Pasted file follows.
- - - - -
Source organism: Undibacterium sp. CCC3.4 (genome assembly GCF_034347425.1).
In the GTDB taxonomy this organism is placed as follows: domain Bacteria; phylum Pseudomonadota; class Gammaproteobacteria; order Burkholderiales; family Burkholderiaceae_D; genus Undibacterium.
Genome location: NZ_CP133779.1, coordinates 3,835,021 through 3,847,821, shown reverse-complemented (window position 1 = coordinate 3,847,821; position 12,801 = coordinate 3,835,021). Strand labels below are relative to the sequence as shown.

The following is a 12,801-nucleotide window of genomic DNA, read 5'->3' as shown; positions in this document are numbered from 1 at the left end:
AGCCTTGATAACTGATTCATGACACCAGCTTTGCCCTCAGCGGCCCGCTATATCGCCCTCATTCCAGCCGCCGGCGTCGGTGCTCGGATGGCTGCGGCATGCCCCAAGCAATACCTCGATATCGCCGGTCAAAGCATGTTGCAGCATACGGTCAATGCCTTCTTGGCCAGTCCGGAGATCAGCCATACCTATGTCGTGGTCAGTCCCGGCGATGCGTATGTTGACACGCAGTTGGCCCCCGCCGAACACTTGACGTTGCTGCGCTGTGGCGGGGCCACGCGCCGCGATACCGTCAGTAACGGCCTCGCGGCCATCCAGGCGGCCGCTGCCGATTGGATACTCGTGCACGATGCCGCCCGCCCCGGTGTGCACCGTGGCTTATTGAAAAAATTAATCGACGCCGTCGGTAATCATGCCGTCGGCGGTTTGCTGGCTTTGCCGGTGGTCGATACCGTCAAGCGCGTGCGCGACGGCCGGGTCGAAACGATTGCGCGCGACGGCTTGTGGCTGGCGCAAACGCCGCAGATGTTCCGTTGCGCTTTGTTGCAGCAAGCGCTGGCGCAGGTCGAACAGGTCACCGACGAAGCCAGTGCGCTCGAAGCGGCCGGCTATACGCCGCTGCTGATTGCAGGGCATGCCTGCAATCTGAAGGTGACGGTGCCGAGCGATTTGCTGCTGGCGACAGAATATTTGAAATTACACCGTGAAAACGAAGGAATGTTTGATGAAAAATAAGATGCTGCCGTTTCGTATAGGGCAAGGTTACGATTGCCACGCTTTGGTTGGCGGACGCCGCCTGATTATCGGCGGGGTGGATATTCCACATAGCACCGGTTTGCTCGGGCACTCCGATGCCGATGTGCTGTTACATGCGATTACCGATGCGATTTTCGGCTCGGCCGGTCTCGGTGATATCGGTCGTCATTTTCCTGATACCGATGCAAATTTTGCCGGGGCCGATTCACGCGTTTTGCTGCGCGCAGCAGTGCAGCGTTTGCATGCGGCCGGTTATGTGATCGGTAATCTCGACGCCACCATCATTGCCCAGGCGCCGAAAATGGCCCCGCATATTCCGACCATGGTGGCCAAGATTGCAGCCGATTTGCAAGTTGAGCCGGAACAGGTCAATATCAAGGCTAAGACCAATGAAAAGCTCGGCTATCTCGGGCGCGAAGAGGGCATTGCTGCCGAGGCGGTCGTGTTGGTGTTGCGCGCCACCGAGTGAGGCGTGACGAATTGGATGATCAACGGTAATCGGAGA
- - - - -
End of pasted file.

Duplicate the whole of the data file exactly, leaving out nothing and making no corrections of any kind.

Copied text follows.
Source organism: Undibacterium sp. CCC3.4 (genome assembly GCF_034347425.1).
In the GTDB taxonomy this organism is placed as follows: domain Bacteria; phylum Pseudomonadota; class Gammaproteobacteria; order Burkholderiales; family Burkholderiaceae_D; genus Undibacterium.
Genome location: NZ_CP133779.1, coordinates 3,835,021 through 3,847,821, shown reverse-complemented (window position 1 = coordinate 3,847,821; position 12,801 = coordinate 3,835,021). Strand labels below are relative to the sequence as shown.

The following is a 12,801-nucleotide window of genomic DNA, read 5'->3' as shown; positions in this document are numbered from 1 at the left end:
AGCCTTGATAACTGATTCATGACACCAGCTTTGCCCTCAGCGGCCCGCTATATCGCCCTCATTCCAGCCGCCGGCGTCGGTGCTCGGATGGCTGCGGCATGCCCCAAGCAATACCTCGATATCGCCGGTCAAAGCATGTTGCAGCATACGGTCAATGCCTTCTTGGCCAGTCCGGAGATCAGCCATACCTATGTCGTGGTCAGTCCCGGCGATGCGTATGTTGACACGCAGTTGGCCCCCGCCGAACACTTGACGTTGCTGCGCTGTGGCGGGGCCACGCGCCGCGATACCGTCAGTAACGGCCTCGCGGCCATCCAGGCGGCCGCTGCCGATTGGATACTCGTGCACGATGCCGCCCGCCCCGGTGTGCACCGTGGCTTATTGAAAAAATTAATCGACGCCGTCGGTAATCATGCCGTCGGCGGTTTGCTGGCTTTGCCGGTGGTCGATACCGTCAAGCGCGTGCGCGACGGCCGGGTCGAAACGATTGCGCGCGACGGCTTGTGGCTGGCGCAAACGCCGCAGATGTTCCGTTGCGCTTTGTTGCAGCAAGCGCTGGCGCAGGTCGAACAGGTCACCGACGAAGCCAGTGCGCTCGAAGCGGCCGGCTATACGCCGCTGCTGATTGCAGGGCATGCCTGCAATCTGAAGGTGACGGTGCCGAGCGATTTGCTGCTGGCGACAGAATATTTGAAATTACACCGTGAAAACGAAGGAATGTTTGATGAAAAATAAGATGCTGCCGTTTCGTATAGGGCAAGGTTACGATTGCCACGCTTTGGTTGGCGGACGCCGCCTGATTATCGGCGGGGTGGATATTCCACATAGCACCGGTTTGCTCGGGCACTCCGATGCCGATGTGCTGTTACATGCGATTACCGATGCGATTTTCGGCTCGGCCGGTCTCGGTGATATCGGTCGTCATTTTCCTGATACCGATGCAAATTTTGCCGGGGCCGATTCACGCGTTTTGCTGCGCGCAGCAGTGCAGCGTTTGCATGCGGCCGGTTATGTGATCGGTAATCTCGACGCCACCATCATTGCCCAGGCGCCGAAAATGGCCCCGCATATTCCGACCATGGTGGCCAAGATTGCAGCCGATTTGCAAGTTGAGCCGGAACAGGTCAATATCAAGGCTAAGACCAATGAAAAGCTCGGCTATCTCGGGCGCGAAGAGGGCATTGCTGCCGAGGCGGTCGTGTTGGTGTTGCGCGCCACCGAGTGAGGCGTGACGAATTGGATGATCAACGGTAATCGGAGA